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Woody > Pinus > Pinus elliotti > Pinus elliotti

Pinus elliotti

Slash Pine

Origin:  Native to the southeastern United States (Gilman, et al., 2019).
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Native to the United States Pinus elliotti has been produced in other countries for commercial cultivation due to its highly desirable characteristics as high-quality wood and resin for raw materials in different industries (Lazarotto, 2020). It's good adaptability to different conditions and rapid growth distinguishes it from other pines. Although little used in landscape, it has potential for use in naturalization of landscapes or parks (Gilman, et al., 2019). - Luiz Filipe Berra Pessoa

Michael Pascoe, NDP., ODH., CLT., MSc. (Plant Conservation)


Tree (evergreen)
USDA Hardiness Zone
8b - 11a
Canadian Hardiness Zone
8b - 9b
RHS Hardiness Zone
H4 - H1C
Temperature (°C)
(-9) - 7
Temperature (°F)
20 - 45
18 - 30 m
10 - 15 m
Description and Growing Information
Flowering Period
General Description
Named after Stephen Elliot, a South Carolina botanist who distinguished the species from P. taeda (Lazarotto, 2020). This fast-growing plant is adapted to different soil conditions and tolerant to stress conditions, however it is quite susceptible to diseases and pests (Gilman, et al., 2019). It is highly desired for commercial plantations both for the quality of its wood and resin, and for the ease of cultivation (Lazarotto, 2020).
It is used in landscapes with the intention of naturalizing the scenery (Gilman, et al., 2019) and provides good results for reforestation or recuperation of degraded areas (Soligo, 2009). Widely used to produce resin for the extraction of turpentine, raw material for making industrial solvents, cosmetics, and other products (Lazarotto, 2020). Its wood is used for furniture and civil construction and in the production of softwood pulp and wood fiber sheets (Floriano, 2004).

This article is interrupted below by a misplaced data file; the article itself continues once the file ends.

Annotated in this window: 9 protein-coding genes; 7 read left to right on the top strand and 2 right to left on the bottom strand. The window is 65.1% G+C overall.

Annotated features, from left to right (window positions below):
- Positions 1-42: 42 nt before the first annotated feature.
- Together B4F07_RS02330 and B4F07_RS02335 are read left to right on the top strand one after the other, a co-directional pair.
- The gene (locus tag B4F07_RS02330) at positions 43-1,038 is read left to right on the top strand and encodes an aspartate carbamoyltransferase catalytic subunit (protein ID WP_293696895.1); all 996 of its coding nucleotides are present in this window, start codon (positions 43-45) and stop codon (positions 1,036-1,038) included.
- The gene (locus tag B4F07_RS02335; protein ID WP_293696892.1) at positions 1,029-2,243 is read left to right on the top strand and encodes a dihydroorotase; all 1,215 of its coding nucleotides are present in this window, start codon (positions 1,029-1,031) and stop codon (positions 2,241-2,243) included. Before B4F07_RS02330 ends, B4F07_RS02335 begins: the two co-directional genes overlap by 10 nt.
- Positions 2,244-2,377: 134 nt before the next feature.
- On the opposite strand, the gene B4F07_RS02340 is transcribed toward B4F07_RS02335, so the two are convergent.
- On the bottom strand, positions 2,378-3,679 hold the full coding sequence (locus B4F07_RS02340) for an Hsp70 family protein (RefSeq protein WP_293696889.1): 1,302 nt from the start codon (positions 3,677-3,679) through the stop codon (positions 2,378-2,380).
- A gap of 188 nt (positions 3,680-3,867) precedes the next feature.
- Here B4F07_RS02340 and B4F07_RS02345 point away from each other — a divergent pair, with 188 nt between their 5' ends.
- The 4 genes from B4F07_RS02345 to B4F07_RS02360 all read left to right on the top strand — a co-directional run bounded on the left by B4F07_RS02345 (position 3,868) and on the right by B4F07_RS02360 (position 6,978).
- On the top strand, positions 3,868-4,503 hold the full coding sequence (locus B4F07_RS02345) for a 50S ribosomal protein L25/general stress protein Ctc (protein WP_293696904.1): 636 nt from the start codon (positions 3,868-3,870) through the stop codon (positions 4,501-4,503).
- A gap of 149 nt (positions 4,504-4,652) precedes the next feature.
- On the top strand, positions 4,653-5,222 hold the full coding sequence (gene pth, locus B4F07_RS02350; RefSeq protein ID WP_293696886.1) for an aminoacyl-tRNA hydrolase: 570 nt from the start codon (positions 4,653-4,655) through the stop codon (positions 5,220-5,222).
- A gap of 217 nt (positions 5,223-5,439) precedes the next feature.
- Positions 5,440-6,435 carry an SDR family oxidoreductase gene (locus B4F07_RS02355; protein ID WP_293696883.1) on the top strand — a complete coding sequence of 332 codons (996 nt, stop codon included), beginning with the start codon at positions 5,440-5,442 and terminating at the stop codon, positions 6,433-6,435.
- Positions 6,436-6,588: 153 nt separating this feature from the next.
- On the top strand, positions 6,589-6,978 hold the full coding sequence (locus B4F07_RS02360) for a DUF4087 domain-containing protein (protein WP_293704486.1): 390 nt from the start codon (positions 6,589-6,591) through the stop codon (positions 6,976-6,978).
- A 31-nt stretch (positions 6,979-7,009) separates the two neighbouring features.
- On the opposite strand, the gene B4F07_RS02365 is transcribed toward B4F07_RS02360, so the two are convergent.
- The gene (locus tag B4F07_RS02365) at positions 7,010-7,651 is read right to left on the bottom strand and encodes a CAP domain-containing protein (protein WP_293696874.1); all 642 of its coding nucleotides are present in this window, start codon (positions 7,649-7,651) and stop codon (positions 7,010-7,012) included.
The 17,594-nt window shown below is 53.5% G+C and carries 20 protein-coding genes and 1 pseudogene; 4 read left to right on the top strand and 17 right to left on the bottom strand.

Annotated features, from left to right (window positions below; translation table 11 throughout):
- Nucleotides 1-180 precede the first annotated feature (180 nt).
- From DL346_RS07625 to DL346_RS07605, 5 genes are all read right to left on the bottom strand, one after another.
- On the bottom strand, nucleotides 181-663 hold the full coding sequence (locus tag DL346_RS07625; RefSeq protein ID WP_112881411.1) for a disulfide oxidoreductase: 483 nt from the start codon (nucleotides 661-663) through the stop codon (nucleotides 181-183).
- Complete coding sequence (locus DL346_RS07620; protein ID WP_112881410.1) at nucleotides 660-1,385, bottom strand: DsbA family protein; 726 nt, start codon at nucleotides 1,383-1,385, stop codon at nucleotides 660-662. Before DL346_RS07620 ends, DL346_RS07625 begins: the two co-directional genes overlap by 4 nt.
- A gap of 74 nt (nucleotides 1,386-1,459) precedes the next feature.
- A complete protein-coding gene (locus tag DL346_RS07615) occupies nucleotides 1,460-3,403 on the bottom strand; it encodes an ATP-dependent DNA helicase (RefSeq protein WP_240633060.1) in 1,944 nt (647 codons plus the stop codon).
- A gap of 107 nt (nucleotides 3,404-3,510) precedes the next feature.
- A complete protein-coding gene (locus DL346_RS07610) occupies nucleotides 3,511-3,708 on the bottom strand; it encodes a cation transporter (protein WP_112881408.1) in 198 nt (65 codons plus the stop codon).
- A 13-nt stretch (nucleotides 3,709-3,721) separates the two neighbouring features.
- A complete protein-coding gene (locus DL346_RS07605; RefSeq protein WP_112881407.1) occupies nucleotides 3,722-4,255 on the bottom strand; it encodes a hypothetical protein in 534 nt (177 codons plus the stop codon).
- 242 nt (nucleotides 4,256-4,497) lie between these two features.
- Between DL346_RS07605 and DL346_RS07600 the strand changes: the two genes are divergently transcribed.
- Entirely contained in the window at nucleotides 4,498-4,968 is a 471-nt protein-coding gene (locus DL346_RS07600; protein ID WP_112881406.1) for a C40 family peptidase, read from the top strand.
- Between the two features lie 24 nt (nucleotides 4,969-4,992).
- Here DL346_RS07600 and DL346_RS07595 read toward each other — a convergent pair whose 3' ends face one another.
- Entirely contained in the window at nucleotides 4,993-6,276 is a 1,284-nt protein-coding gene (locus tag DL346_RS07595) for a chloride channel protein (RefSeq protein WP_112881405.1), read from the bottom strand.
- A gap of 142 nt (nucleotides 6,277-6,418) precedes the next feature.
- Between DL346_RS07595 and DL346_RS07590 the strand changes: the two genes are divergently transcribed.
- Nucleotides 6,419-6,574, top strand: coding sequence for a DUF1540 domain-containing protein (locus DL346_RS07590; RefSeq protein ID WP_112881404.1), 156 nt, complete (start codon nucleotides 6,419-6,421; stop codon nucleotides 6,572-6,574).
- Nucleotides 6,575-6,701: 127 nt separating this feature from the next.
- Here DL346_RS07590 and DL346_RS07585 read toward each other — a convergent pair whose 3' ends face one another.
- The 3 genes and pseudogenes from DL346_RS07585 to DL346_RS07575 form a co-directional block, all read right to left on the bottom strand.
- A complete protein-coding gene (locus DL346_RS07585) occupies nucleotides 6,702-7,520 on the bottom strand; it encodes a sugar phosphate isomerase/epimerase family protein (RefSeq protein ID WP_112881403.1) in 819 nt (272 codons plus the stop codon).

Able to adapt to different soil conditions from clay to sandy soils (Gilman, et al., 2019), it grows best in soils with good drainage and some moisture. It is resistant to drought conditions and thrives in full sun or half shade (Soligo, 2009). Tolerate to acidic soil, high pH is prejudicial to the species, and presents good tolerance to poor, saline soils. Studies show that air pollution and acid rain cause a decrease in the growth and population of Pinus elliotti (Byres, Dean, & Johnson, 1992).
An irregular form that is intermediate between oval and pyramidal, presenting a more pyramidal shape when young (Gilman, et al., 2019). The branches are sparse and not very dense (Floriano, 2004).
ID Characteristic
Long needles in groups of 2 or 3, with thick reddish-brown bark that forms plates. The formation of a large layer of fascicles on the ground due to the constant fall of the leaves and the difficulty of its decomposition.
Fusiform rust and annosus root rot are both great concerns to this species, which affect the stems and roots and can cause the plant to die (Carey, 1992). It is also susceptible to Pine needle miner, Pine needle scale, Pine spittlebug, spruce mites, sawfly larvae. Bark beetles can be a more serious problem and are also susceptible to fusiform rust and pitch canker (Gilman, et al., 2019). In the seedling production process, some fungi can cause great damage, like Fusarium oxysporum, which infects the seed and causes toppling after emergence of the plant (Byres, Dean, & Johnson, 1992). High pH and planting in construction areas are associated with severe chlorosis problems, with yellowing of the plant and eventual death (Gilman, et al., 2019).